Allergy Partners Discusses Ways to Differentiate Between Cold, the Flu, or COVID-19

Share Article

In the best of times, it can be hard to tell the difference between symptoms of a cold and the flu. With the COVID-19 pandemic, understanding what these symptoms are versus those of COVID-19 is even more important than ever.

Comparing the symptoms of COVID-19, Asthma and Allergies

Comparing the symptoms of COVID-19, Asthma and Allergies

Here is how you can tell the difference
In the best of times, it can be hard to tell the difference between symptoms of a cold and the flu. With the COVID-19 pandemic, understanding what these symptoms are versus those of COVID-19 is even more important than ever.

Facts
The virus causing COVID-19, called SARS-CoV-2, is part of a family of viruses called Coronaviruses. This is a large family of viruses that cause illnesses ranging from the common cold to more severe respiratory illnesses. Coronaviruses can develop in animals and, through mutation, come to infect humans. SARS-CoV-19 is a mutated coronavirus that emerged in China in late 2019. It can cause severe respiratory illnesses such as pneumonia and can be fatal. Yet, in some people the symptoms can be mild. You should seek immediate medical care for any of the following:

  • Trouble breathing
  • Persistent pain or pressure in the chest
  • New confusion or inability to arouse
  • Bluish lips or face

Because cold and flu symptoms can appear like some of the symptoms of COVID-19, it is very important to monitor your symptoms closely. The Centers for Disease Control (CDC) has an interactive symptom tracker you can use to determine if you should seek care for possible COVID-19 infection at: https://www.cdc.gov/coronavirus/2019-ncov/symptoms-testing/symptoms.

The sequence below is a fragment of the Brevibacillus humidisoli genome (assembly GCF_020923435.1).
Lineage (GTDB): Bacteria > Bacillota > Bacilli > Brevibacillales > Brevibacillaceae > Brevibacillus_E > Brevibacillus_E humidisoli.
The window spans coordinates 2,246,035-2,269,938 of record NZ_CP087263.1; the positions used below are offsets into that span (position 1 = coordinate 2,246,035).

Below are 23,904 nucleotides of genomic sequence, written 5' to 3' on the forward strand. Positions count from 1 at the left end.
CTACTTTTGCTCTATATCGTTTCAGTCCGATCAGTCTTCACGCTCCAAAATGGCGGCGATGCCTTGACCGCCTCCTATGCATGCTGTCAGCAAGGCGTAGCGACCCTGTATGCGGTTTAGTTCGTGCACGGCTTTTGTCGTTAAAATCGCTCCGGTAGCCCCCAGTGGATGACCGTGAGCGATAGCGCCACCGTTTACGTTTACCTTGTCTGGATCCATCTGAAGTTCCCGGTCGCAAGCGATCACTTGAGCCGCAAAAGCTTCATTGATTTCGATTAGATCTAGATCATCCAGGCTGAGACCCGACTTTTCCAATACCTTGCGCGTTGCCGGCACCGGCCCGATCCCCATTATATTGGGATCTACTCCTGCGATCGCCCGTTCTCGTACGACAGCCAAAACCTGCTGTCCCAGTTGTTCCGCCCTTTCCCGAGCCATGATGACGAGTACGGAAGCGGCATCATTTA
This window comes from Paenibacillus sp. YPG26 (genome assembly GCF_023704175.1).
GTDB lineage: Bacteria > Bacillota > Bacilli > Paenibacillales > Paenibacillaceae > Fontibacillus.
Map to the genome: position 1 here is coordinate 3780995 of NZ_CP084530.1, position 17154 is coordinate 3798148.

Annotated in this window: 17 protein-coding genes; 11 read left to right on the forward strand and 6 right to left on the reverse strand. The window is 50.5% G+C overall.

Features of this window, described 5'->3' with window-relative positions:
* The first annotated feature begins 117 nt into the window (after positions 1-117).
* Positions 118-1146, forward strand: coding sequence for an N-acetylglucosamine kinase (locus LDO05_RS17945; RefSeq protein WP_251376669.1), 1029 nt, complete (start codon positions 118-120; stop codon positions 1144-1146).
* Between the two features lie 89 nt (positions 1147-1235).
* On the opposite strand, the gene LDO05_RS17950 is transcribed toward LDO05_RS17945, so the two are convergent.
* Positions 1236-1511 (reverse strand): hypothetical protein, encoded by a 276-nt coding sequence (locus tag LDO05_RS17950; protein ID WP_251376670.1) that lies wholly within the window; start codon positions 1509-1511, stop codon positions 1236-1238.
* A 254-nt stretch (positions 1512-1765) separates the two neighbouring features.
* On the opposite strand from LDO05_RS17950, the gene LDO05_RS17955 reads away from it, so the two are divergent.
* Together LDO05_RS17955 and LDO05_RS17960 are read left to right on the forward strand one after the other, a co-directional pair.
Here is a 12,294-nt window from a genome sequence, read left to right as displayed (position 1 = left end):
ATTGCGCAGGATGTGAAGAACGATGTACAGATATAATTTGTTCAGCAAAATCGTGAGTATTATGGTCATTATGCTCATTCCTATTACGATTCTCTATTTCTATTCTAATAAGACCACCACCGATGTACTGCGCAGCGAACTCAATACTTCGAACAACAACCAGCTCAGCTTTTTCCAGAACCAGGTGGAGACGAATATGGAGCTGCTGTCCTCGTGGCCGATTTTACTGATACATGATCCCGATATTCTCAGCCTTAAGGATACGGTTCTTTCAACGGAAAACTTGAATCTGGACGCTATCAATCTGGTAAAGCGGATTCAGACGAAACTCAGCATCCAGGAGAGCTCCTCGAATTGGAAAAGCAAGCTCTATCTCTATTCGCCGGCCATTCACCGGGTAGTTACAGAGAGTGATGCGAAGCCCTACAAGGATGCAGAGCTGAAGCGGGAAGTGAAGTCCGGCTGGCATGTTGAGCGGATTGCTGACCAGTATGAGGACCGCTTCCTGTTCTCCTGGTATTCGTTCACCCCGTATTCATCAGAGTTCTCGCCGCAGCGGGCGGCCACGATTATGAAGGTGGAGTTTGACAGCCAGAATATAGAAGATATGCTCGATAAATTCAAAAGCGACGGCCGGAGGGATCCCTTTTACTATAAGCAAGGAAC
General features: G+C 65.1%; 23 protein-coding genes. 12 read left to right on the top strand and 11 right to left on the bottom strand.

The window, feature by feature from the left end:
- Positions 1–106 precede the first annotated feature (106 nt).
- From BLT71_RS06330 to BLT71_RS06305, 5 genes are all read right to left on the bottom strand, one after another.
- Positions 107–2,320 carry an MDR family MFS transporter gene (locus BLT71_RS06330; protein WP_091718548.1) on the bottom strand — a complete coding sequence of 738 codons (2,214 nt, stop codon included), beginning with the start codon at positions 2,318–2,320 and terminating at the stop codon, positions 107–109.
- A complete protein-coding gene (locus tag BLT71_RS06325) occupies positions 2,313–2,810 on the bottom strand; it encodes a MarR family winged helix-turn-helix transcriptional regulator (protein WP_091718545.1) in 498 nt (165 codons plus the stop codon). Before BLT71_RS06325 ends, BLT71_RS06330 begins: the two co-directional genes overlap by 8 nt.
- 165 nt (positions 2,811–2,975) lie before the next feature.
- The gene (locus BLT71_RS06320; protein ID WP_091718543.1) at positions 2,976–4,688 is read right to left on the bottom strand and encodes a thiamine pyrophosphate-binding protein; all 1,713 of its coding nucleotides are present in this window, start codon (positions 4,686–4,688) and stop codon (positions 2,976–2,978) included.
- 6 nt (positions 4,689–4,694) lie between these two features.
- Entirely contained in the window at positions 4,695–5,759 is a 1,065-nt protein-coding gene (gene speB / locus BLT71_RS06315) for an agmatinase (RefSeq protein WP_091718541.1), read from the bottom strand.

• Avoid large crowds, especially in indoor spaces
  • Wear a face covering at all times
  • Practice social distancing
  • Avoid touching your face and eyes
  • Wash or sanitize your hands frequently

Most importantly, keep in contact with your Allergy Partners physician. Our offices remain open and we are offering Telemedicine services to make sure you and your family remain well during this challenging time. Our experienced allergists are anxious to discuss any questions or concerns you may have about COVID-19 and how we can best manage your health together.

WILLIAM A. MCCANN, M.D.
Born and raised outside of Baltimore, Dr. McCann has called North Carolina home since completing medical school. After his pediatrics training at Duke, he practiced general pediatrics for three years in Hendersonville. During this time, he realized that his passion lies in the treatment of allergies and asthma. After a brief sojourn in Augusta, Georgia for allergy and immunology training, he returned to Western North Carolina and joined Allergy Partners.

RICHARD L. WASSERMAN, M.D., PHD.
Dr. Wasserman received his medical degree from the Mt. Sinai School of Medicine/University of Texas Southwestern Medical School and completed his Pediatrics Residency at Children’s Hospital of Philadelphia. Dr. Wasserman completed fellowship training in Bone Marrow transplantation/Immunology at the Children’s Hospital of Philadelphia, Postdoctoral Cancer/Immunology at the University of Texas Southwestern Medical School, and Immunology/Rheumatology at The Rockefeller University.

Allergy Partners, PLLC is the nation's largest single specialty practice with multiple locations across the United States. Our allergists provide evaluation and treatment of following conditions:

Allergic Rhinitis | Asthma | Food Allergies | Eczema Hives | Sinus Problems | Stinging Insect Allergies | Immune Deficiencies | Chronic Cough | Drug Allergies Recurrent Infections | Eosinophilic Esophagitis

Share article on social media or email:

View article via:

Pdf Print

Contact Author

William A. McCann M.D. & Richard L. Wasserman M.D.
Visit website